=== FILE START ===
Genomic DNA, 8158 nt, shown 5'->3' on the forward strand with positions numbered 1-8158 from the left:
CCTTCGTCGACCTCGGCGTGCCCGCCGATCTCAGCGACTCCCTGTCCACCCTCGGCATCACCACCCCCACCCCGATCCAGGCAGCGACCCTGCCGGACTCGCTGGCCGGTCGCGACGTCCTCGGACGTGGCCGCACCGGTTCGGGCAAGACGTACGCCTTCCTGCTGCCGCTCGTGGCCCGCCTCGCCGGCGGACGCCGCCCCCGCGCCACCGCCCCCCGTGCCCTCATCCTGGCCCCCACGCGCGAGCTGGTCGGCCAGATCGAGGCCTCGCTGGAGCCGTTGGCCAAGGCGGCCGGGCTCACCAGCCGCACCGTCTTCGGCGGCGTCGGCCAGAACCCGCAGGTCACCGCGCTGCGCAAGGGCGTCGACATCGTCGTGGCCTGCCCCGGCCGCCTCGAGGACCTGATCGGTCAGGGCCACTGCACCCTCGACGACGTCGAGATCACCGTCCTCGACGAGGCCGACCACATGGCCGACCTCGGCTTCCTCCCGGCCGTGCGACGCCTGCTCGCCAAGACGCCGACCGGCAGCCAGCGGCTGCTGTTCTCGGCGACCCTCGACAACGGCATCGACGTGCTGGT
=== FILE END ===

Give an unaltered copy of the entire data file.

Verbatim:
Genomic DNA, 8158 nt, shown 5'->3' on the forward strand with positions numbered 1-8158 from the left:
CCTTCGTCGACCTCGGCGTGCCCGCCGATCTCAGCGACTCCCTGTCCACCCTCGGCATCACCACCCCCACCCCGATCCAGGCAGCGACCCTGCCGGACTCGCTGGCCGGTCGCGACGTCCTCGGACGTGGCCGCACCGGTTCGGGCAAGACGTACGCCTTCCTGCTGCCGCTCGTGGCCCGCCTCGCCGGCGGACGCCGCCCCCGCGCCACCGCCCCCCGTGCCCTCATCCTGGCCCCCACGCGCGAGCTGGTCGGCCAGATCGAGGCCTCGCTGGAGCCGTTGGCCAAGGCGGCCGGGCTCACCAGCCGCACCGTCTTCGGCGGCGTCGGCCAGAACCCGCAGGTCACCGCGCTGCGCAAGGGCGTCGACATCGTCGTGGCCTGCCCCGGCCGCCTCGAGGACCTGATCGGTCAGGGCCACTGCACCCTCGACGACGTCGAGATCACCGTCCTCGACGAGGCCGACCACATGGCCGACCTCGGCTTCCTCCCGGCCGTGCGACGCCTGCTCGCCAAGACGCCGACCGGCAGCCAGCGGCTGCTGTTCTCGGCGACCCTCGACAACGGCATCGACGTGCTGGT